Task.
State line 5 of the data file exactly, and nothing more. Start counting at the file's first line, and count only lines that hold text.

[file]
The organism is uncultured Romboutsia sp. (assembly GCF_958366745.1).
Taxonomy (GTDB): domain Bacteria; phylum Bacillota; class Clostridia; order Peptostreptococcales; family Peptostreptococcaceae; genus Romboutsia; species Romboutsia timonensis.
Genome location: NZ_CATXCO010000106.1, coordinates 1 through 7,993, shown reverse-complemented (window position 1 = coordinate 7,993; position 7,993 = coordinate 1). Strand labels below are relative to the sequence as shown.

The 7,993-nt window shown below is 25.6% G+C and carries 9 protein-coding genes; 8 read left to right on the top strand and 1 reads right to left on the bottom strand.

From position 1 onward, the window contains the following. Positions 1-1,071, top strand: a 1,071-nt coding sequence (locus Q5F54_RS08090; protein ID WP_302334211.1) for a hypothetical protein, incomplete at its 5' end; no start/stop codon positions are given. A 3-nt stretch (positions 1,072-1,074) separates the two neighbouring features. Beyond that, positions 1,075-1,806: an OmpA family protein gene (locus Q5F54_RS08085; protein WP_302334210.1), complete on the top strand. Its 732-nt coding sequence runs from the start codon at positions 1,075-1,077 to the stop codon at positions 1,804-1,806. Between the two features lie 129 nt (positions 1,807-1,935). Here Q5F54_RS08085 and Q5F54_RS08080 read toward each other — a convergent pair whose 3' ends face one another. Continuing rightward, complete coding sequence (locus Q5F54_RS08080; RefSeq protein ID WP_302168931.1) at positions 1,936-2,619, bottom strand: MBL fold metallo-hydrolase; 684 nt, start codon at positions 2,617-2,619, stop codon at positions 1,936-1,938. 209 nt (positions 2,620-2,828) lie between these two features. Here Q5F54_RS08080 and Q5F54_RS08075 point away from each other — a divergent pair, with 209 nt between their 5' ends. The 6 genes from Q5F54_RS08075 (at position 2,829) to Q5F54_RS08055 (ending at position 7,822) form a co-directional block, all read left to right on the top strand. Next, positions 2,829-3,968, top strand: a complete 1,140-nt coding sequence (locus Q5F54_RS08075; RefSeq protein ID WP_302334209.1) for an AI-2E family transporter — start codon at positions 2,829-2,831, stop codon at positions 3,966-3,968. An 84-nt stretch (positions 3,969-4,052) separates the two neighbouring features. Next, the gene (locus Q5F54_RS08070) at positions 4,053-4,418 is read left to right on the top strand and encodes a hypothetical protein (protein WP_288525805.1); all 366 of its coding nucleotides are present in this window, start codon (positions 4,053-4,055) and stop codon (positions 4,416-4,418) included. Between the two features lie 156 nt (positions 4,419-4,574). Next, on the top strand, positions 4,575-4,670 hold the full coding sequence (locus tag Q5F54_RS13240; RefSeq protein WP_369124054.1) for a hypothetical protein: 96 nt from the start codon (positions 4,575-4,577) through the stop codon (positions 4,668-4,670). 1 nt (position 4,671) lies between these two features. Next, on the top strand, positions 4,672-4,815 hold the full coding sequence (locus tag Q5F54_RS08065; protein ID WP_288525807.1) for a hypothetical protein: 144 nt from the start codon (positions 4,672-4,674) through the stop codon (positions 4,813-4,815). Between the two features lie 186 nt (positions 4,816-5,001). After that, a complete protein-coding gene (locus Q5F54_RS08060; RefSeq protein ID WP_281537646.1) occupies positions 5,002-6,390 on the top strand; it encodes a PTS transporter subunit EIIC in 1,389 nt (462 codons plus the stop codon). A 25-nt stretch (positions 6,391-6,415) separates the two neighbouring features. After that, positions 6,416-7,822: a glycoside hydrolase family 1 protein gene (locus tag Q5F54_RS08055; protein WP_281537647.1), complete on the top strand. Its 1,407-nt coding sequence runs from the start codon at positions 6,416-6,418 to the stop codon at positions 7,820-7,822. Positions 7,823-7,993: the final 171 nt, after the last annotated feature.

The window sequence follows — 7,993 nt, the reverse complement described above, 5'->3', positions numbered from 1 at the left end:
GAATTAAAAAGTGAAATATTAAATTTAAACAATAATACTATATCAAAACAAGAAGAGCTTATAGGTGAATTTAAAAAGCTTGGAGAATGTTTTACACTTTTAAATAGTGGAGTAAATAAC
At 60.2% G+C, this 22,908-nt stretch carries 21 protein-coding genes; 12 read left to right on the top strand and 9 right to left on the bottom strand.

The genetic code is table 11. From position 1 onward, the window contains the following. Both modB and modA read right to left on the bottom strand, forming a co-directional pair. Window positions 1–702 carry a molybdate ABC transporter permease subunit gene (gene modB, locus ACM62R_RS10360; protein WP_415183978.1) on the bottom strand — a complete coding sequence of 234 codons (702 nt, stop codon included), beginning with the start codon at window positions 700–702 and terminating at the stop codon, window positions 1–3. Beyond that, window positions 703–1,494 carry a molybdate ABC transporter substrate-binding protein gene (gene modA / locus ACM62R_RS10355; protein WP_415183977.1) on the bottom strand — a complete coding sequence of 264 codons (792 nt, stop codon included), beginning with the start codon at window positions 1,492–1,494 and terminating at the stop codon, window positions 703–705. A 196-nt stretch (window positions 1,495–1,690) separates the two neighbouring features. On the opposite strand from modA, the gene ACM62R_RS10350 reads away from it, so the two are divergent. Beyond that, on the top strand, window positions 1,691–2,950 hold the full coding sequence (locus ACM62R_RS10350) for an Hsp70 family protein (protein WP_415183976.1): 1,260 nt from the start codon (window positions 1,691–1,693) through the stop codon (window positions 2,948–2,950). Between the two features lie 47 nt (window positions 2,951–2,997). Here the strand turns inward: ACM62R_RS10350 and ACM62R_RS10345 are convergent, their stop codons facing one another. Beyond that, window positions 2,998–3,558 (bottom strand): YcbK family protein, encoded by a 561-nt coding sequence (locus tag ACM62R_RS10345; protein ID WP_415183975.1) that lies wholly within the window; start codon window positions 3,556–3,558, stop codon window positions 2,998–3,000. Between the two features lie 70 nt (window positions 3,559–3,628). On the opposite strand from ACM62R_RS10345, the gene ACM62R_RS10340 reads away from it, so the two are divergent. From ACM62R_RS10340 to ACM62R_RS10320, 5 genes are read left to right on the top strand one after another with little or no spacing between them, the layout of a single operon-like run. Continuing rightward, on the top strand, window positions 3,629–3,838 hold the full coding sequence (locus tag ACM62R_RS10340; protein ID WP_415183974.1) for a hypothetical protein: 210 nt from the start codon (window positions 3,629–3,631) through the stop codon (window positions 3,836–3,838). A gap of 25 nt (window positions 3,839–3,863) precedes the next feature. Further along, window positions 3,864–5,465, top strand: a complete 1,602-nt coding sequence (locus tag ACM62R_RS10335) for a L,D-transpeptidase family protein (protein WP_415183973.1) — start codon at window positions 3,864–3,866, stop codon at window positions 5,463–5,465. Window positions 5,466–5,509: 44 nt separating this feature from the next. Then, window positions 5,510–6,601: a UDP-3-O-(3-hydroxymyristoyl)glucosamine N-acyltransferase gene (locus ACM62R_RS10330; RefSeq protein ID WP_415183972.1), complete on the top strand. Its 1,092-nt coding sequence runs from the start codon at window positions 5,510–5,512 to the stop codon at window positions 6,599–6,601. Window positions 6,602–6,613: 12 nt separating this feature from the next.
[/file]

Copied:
From position 1 onward, the window contains the following. Positions 1-1,071, top strand: a 1,071-nt coding sequence (locus Q5F54_RS08090; protein ID WP_302334211.1) for a hypothetical protein, incomplete at its 5' end; no start/stop codon positions are given. A 3-nt stretch (positions 1,072-1,074) separates the two neighbouring features. Beyond that, positions 1,075-1,806: an OmpA family protein gene (locus Q5F54_RS08085; protein WP_302334210.1), complete on the top strand. Its 732-nt coding sequence runs from the start codon at positions 1,075-1,077 to the stop codon at positions 1,804-1,806. Between the two features lie 129 nt (positions 1,807-1,935). Here Q5F54_RS08085 and Q5F54_RS08080 read toward each other — a convergent pair whose 3' ends face one another. Continuing rightward, complete coding sequence (locus Q5F54_RS08080; RefSeq protein ID WP_302168931.1) at positions 1,936-2,619, bottom strand: MBL fold metallo-hydrolase; 684 nt, start codon at positions 2,617-2,619, stop codon at positions 1,936-1,938. 209 nt (positions 2,620-2,828) lie between these two features. Here Q5F54_RS08080 and Q5F54_RS08075 point away from each other — a divergent pair, with 209 nt between their 5' ends. The 6 genes from Q5F54_RS08075 (at position 2,829) to Q5F54_RS08055 (ending at position 7,822) form a co-directional block, all read left to right on the top strand. Next, positions 2,829-3,968, top strand: a complete 1,140-nt coding sequence (locus Q5F54_RS08075; RefSeq protein ID WP_302334209.1) for an AI-2E family transporter — start codon at positions 2,829-2,831, stop codon at positions 3,966-3,968. An 84-nt stretch (positions 3,969-4,052) separates the two neighbouring features. Next, the gene (locus Q5F54_RS08070) at positions 4,053-4,418 is read left to right on the top strand and encodes a hypothetical protein (protein WP_288525805.1); all 366 of its coding nucleotides are present in this window, start codon (positions 4,053-4,055) and stop codon (positions 4,416-4,418) included. Between the two features lie 156 nt (positions 4,419-4,574). Next, on the top strand, positions 4,575-4,670 hold the full coding sequence (locus tag Q5F54_RS13240; RefSeq protein WP_369124054.1) for a hypothetical protein: 96 nt from the start codon (positions 4,575-4,577) through the stop codon (positions 4,668-4,670). 1 nt (position 4,671) lies between these two features. Next, on the top strand, positions 4,672-4,815 hold the full coding sequence (locus tag Q5F54_RS08065; protein ID WP_288525807.1) for a hypothetical protein: 144 nt from the start codon (positions 4,672-4,674) through the stop codon (positions 4,813-4,815). Between the two features lie 186 nt (positions 4,816-5,001). After that, a complete protein-coding gene (locus Q5F54_RS08060; RefSeq protein ID WP_281537646.1) occupies positions 5,002-6,390 on the top strand; it encodes a PTS transporter subunit EIIC in 1,389 nt (462 codons plus the stop codon). A 25-nt stretch (positions 6,391-6,415) separates the two neighbouring features. After that, positions 6,416-7,822: a glycoside hydrolase family 1 protein gene (locus tag Q5F54_RS08055; protein WP_281537647.1), complete on the top strand. Its 1,407-nt coding sequence runs from the start codon at positions 6,416-6,418 to the stop codon at positions 7,820-7,822. Positions 7,823-7,993: the final 171 nt, after the last annotated feature.